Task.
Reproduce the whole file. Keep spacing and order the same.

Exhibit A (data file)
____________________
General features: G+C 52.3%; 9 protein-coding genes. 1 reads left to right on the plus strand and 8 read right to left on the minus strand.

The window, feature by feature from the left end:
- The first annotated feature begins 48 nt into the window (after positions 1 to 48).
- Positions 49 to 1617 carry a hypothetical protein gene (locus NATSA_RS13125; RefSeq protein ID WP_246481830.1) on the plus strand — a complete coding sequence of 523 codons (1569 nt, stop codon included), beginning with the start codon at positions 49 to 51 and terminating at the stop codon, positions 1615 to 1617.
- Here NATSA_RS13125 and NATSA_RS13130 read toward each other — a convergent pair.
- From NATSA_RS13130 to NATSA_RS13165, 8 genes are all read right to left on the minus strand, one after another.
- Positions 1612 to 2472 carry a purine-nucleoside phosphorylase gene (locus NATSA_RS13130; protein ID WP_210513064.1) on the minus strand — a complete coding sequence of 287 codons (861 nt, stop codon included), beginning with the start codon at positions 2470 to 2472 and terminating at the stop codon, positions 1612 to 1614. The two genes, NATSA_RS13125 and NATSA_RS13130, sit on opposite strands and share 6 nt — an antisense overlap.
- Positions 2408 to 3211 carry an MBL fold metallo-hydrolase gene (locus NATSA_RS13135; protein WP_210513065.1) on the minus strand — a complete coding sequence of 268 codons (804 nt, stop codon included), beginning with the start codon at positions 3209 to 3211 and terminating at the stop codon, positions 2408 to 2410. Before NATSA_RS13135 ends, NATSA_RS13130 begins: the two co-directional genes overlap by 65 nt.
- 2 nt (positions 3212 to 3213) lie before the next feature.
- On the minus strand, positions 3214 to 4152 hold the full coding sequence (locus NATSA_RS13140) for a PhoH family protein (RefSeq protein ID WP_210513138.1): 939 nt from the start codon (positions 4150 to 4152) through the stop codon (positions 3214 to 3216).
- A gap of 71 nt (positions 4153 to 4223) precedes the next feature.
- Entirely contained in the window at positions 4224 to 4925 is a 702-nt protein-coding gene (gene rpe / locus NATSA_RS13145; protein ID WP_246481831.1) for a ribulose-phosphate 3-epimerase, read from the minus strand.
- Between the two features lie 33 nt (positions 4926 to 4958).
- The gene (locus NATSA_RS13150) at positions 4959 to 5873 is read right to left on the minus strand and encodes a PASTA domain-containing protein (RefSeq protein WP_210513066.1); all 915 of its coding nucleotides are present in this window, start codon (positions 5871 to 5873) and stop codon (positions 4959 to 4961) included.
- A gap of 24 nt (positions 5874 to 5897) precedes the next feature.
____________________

General features: G+C 52.3%; 9 protein-coding genes. 1 reads left to right on the plus strand and 8 read right to left on the minus strand.

The window, feature by feature from the left end:
- The first annotated feature begins 48 nt into the window (after positions 1 to 48).
- Positions 49 to 1617 carry a hypothetical protein gene (locus NATSA_RS13125; RefSeq protein ID WP_246481830.1) on the plus strand — a complete coding sequence of 523 codons (1569 nt, stop codon included), beginning with the start codon at positions 49 to 51 and terminating at the stop codon, positions 1615 to 1617.
- Here NATSA_RS13125 and NATSA_RS13130 read toward each other — a convergent pair.
- From NATSA_RS13130 to NATSA_RS13165, 8 genes are all read right to left on the minus strand, one after another.
- Positions 1612 to 2472 carry a purine-nucleoside phosphorylase gene (locus NATSA_RS13130; protein ID WP_210513064.1) on the minus strand — a complete coding sequence of 287 codons (861 nt, stop codon included), beginning with the start codon at positions 2470 to 2472 and terminating at the stop codon, positions 1612 to 1614. The two genes, NATSA_RS13125 and NATSA_RS13130, sit on opposite strands and share 6 nt — an antisense overlap.
- Positions 2408 to 3211 carry an MBL fold metallo-hydrolase gene (locus NATSA_RS13135; protein WP_210513065.1) on the minus strand — a complete coding sequence of 268 codons (804 nt, stop codon included), beginning with the start codon at positions 3209 to 3211 and terminating at the stop codon, positions 2408 to 2410. Before NATSA_RS13135 ends, NATSA_RS13130 begins: the two co-directional genes overlap by 65 nt.
- 2 nt (positions 3212 to 3213) lie before the next feature.
- On the minus strand, positions 3214 to 4152 hold the full coding sequence (locus NATSA_RS13140) for a PhoH family protein (RefSeq protein ID WP_210513138.1): 939 nt from the start codon (positions 4150 to 4152) through the stop codon (positions 3214 to 3216).
- A gap of 71 nt (positions 4153 to 4223) precedes the next feature.
- Entirely contained in the window at positions 4224 to 4925 is a 702-nt protein-coding gene (gene rpe / locus NATSA_RS13145; protein ID WP_246481831.1) for a ribulose-phosphate 3-epimerase, read from the minus strand.
- Between the two features lie 33 nt (positions 4926 to 4958).
- The gene (locus NATSA_RS13150) at positions 4959 to 5873 is read right to left on the minus strand and encodes a PASTA domain-containing protein (RefSeq protein WP_210513066.1); all 915 of its coding nucleotides are present in this window, start codon (positions 5871 to 5873) and stop codon (positions 4959 to 4961) included.
- A gap of 24 nt (positions 5874 to 5897) precedes the next feature.